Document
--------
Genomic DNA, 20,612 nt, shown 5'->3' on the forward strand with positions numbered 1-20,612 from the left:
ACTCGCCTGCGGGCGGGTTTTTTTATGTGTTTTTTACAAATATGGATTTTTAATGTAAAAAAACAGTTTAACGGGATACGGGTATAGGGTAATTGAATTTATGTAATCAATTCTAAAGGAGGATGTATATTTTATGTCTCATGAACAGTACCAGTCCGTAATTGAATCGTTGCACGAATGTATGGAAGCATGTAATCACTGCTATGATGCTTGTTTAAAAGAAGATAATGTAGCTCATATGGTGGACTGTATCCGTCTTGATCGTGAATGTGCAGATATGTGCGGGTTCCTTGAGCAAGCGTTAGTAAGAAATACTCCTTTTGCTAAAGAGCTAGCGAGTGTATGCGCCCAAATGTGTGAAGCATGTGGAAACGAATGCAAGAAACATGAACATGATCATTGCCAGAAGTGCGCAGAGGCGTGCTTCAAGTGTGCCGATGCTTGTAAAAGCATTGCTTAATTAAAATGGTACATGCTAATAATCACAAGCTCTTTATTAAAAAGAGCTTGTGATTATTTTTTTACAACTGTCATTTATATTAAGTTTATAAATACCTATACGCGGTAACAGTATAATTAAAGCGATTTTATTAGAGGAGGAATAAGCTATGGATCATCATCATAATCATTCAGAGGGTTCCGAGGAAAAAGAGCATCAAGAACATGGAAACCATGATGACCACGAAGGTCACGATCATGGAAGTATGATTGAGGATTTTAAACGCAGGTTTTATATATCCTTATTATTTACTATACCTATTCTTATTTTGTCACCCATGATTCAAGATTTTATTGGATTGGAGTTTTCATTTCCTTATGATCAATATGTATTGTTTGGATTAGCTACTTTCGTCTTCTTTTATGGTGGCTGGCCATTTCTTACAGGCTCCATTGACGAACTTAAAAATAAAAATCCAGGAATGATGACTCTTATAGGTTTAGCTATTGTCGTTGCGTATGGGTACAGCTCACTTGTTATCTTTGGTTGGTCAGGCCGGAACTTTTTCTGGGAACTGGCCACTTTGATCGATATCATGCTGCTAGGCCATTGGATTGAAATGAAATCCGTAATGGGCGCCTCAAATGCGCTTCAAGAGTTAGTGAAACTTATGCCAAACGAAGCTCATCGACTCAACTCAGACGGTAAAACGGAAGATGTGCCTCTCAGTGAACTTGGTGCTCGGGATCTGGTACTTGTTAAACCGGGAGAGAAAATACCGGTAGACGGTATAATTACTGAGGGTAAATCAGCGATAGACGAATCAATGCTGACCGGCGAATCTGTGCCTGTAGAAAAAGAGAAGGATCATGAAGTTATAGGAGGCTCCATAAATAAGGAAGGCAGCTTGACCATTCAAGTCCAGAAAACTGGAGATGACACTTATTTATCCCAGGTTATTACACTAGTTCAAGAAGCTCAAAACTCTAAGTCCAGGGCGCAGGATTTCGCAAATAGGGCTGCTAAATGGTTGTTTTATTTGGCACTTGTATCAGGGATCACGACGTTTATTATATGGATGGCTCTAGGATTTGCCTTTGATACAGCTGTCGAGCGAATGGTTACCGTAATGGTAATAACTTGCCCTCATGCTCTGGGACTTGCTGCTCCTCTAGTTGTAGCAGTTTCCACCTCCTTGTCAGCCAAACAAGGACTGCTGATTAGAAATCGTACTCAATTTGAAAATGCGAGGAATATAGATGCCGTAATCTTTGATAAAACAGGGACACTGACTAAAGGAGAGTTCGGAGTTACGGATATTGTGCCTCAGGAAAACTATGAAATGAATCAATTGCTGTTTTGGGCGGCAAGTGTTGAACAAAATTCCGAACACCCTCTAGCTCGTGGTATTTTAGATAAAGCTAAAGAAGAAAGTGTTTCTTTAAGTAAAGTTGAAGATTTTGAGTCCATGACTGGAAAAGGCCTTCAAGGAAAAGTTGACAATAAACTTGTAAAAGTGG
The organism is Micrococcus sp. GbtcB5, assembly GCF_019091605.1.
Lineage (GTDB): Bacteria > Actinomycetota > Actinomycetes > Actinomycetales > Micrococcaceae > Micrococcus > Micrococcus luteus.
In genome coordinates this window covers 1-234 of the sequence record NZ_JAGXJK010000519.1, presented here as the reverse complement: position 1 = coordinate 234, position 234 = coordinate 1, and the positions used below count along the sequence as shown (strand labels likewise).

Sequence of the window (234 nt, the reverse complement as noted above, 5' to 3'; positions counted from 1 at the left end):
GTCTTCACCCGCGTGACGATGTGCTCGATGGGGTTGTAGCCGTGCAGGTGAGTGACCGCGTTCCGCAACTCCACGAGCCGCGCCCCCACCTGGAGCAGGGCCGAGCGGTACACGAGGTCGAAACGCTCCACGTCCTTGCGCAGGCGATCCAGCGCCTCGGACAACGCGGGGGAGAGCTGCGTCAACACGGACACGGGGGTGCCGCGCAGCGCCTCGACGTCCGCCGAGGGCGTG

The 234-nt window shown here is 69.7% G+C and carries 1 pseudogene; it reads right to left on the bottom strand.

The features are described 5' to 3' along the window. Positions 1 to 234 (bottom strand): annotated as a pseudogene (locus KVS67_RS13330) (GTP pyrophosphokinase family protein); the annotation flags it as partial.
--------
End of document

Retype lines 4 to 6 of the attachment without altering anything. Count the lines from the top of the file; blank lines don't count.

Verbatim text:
Lineage (GTDB): Bacteria > Actinomycetota > Actinomycetes > Actinomycetales > Micrococcaceae > Micrococcus > Micrococcus luteus.
In genome coordinates this window covers 1-234 of the sequence record NZ_JAGXJK010000519.1, presented here as the reverse complement: position 1 = coordinate 234, position 234 = coordinate 1, and the positions used below count along the sequence as shown (strand labels likewise).

Sequence of the window (234 nt, the reverse complement as noted above, 5' to 3'; positions counted from 1 at the left end):